Is it possible to start a business with little or no money? Absolutely. In fact, back in 2004 that's exactly what I did. I launched World 50, investing only $400.00, and that was to buy stationary to print invoices.
This was good news for me, because I had no money. Zilch, nada, goose egg, the bagel. And I quickly discovered that investors don't want to invest in you anyway until the model is proven, and then take everything for their investment. Bad idea, particularly if you don't have a track record.
I learned that with the right approach, starting a business with no money is not only possible; it results in a better company. Here are some tips:
1) Live off your current job as long as possible. There is no reason you cannot explore and experiment through your entire first year of launching a new business while holding down another full time job. The first year is about ideation, about coming up with bad ideas and letting other people explain to you why they are bad, and how they can be better. You can nurture and grow the idea, and also build the initial wave of enthusiasm with prospective customers and employees all while moonlighting.
Got fired? Even better. After the first few weeks of a job search, no one can spend 50+ hours a week focused entirely on finding employment. Think Jack Nicholson in The Shining. Use your non-search time to gestate and spin-up a new idea. It's healthy, and may really lead to something. This is what happened to me.
2) Let your customers fund your working capital. This is key, although it is not possible for every business model. Developing, testing and manufacturing many products requires significant capital up front. But for a service business, it is much easier. My company sold annual subscription memberships to executives. The fees were required to be paid up front, but our costs were not incurred until months later. With no salary (living on a couple months of severance) and no immediate expenses, we quickly built up a bank account of $300k and rising.
Even if your idea does require making a product, it can be launched inexpensively. My good friend, Sara Blakely, started the amazingly successful company Spanx with less than five thousand dollars. She researched and wrote most of the patent on her own (using attorneys for the clean up), then begged and borrowed to find a plant to make her prototype. From there, she lined up orders, and the cash flow equation fell into place.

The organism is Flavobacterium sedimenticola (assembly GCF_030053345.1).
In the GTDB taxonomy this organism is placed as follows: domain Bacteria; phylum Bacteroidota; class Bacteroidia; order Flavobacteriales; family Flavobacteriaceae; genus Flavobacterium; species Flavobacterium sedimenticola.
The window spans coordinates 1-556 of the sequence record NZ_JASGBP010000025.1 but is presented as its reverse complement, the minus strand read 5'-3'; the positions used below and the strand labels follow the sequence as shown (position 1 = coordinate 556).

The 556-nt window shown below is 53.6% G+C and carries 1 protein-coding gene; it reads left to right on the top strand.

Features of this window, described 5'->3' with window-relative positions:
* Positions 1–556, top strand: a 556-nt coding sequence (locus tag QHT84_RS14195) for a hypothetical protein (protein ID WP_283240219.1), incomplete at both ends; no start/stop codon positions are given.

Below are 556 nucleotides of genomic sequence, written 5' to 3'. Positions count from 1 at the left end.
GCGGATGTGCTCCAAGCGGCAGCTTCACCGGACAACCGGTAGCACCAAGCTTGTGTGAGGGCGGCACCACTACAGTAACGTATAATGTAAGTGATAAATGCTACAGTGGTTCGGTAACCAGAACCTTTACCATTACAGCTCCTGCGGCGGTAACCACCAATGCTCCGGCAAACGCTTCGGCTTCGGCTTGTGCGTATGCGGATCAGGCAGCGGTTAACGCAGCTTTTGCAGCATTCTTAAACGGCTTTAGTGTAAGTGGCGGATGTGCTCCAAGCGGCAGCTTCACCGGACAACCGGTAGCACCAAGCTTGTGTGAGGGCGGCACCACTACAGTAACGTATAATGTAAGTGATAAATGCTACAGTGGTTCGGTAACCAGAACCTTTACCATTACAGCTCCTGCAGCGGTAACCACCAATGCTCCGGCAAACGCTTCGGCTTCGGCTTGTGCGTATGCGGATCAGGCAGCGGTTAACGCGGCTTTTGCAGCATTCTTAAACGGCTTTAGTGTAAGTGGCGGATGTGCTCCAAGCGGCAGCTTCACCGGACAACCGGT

3) Outsource your sales department. You can't afford to hire (or commit to) high-ticket sales people. Find companies who already have a relationship with your target customers, and rope them in. World 50 sold to the highest level executives in world, and I had a small problem - I didn't personally know a single one! But I was able to talk Accenture, Bain, Omnicom, WPP and others into making all the introductions for me - all I had to do was close the sale.
In fact, these partner companies quickly became so excited about my new business that they donated all of our branding work, technology development and PR - and each actually paid me $50,000 for the right to do so! Now that may be hard to replicate, but if you can find ways to get your partners excited, you can get them to contribute.
4) You don't need to give away equity. Many people I have spoken with think that if you don't have cash, then the only way to launch is to give away lots of equity - to partners, to employees, to initial customers. Not so. I seriously considered giving our first customers and partners equity in the company to get them to participate. But as it turned out...they didn't want it! Customers could easily sign up and write me a check, it was a simple transaction - but if they received even one share of equity, it went to their legal department - and good luck wading through that mess. As for my service provider partners? They just wanted to participate in what my company was doing, and NOT have any brand liability in case I screwed things up. Take the high rode. I kept 100% of the equity.
In the end, launching a company with no money will force you to 1) build a better model which has sustainable cash flow right out of the gate - one of the most important things, 2) truly engage your partners - you are unlikely to succeed without them (money or not), and 3) retain control! You need to steer the ship, not your partners or customers, and certainly not your external investors ("Hey Rick, it's been 3.5 years - time to sell!").
The bottom line is this: If you can't earn the interest and attention of customers, partners and employees, you WON'T be able to buy it. And if you can, then why pay for it?
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This post was originally published at RickSmith.me
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